Tuesday, March 12, 2013
my thesis is bleeding into "Stickeen"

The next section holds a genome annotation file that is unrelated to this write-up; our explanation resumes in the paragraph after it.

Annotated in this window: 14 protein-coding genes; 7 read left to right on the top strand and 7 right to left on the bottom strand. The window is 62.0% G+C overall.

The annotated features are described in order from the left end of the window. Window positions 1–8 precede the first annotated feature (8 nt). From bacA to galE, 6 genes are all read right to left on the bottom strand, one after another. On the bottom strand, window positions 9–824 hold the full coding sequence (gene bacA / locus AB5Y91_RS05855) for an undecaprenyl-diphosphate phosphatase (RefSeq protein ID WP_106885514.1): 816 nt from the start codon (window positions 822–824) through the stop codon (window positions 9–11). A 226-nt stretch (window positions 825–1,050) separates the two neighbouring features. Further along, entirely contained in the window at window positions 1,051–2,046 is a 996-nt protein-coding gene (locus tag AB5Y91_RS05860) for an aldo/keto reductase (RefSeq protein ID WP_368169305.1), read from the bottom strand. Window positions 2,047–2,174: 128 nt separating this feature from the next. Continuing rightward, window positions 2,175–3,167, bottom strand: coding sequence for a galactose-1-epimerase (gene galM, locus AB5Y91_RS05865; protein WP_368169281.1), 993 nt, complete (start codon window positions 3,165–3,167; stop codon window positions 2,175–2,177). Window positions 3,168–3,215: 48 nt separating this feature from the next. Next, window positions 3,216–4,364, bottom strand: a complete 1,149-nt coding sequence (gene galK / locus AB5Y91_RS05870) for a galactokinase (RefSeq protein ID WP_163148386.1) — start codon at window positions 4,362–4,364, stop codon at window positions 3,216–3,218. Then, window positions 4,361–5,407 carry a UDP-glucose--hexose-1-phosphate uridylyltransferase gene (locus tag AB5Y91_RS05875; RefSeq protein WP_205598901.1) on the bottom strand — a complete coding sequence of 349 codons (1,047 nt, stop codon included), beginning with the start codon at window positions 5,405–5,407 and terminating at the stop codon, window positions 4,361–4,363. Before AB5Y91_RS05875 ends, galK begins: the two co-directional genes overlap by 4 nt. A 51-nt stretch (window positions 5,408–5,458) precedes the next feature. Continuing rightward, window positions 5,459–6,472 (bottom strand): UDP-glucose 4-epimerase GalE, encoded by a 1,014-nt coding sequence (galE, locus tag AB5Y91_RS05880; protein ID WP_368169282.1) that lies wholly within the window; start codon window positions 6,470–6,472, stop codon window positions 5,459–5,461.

Nothing gets me in the zone like a canine in Alaska. That is to say, "Stickeen" shares a few key elements with my thesis, and I'm having a hard time not casting Stickeen the dog as a wolf. Muir wrote this story just a few years after Jack London, who cast a much darker, and less scientific, view of the wilds of the northwest. Muir's adventures lack the desire to civilize and conquer that London espoused, instead wandering for the sake of observation. Stickeen, his canine companion, did not need to civilized in the way that London's wolf-dogs were, but he was humanized. Animal companions in wilderness situations are important because they can be used to mirror the feelings and fears of the humans present. In "Stickeen," Stickeen serves as a foil for the relationships between the people on the trip, and his change after the danger on the glacier also reflects that changes we see in human characters after traumatic, bonding experiences.